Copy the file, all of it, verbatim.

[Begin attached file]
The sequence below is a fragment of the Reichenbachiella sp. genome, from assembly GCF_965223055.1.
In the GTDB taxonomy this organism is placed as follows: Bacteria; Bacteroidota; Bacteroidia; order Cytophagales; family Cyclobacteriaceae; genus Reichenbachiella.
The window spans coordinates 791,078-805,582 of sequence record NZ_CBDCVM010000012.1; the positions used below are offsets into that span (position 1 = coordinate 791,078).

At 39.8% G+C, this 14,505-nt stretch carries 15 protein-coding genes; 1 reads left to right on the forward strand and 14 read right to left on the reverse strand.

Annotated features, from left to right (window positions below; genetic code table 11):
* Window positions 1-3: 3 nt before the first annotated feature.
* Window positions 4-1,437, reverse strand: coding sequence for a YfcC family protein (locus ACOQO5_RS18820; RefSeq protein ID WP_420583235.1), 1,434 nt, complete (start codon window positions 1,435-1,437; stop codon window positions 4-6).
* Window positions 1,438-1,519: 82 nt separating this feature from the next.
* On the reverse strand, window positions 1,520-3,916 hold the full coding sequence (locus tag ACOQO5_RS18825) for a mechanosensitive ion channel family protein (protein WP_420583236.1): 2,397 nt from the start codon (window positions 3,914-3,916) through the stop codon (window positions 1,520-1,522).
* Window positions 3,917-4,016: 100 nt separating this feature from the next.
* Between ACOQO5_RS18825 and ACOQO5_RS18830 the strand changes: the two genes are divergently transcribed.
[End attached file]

The sequence below is a fragment of the Reichenbachiella sp. genome, from assembly GCF_965223055.1.
In the GTDB taxonomy this organism is placed as follows: Bacteria; Bacteroidota; Bacteroidia; order Cytophagales; family Cyclobacteriaceae; genus Reichenbachiella.
The window spans coordinates 791,078-805,582 of sequence record NZ_CBDCVM010000012.1; the positions used below are offsets into that span (position 1 = coordinate 791,078).

At 39.8% G+C, this 14,505-nt stretch carries 15 protein-coding genes; 1 reads left to right on the forward strand and 14 read right to left on the reverse strand.

Annotated features, from left to right (window positions below; genetic code table 11):
* Window positions 1-3: 3 nt before the first annotated feature.
* Window positions 4-1,437, reverse strand: coding sequence for a YfcC family protein (locus ACOQO5_RS18820; RefSeq protein ID WP_420583235.1), 1,434 nt, complete (start codon window positions 1,435-1,437; stop codon window positions 4-6).
* Window positions 1,438-1,519: 82 nt separating this feature from the next.
* On the reverse strand, window positions 1,520-3,916 hold the full coding sequence (locus tag ACOQO5_RS18825) for a mechanosensitive ion channel family protein (protein WP_420583236.1): 2,397 nt from the start codon (window positions 3,914-3,916) through the stop codon (window positions 1,520-1,522).
* Window positions 3,917-4,016: 100 nt separating this feature from the next.
* Between ACOQO5_RS18825 and ACOQO5_RS18830 the strand changes: the two genes are divergently transcribed.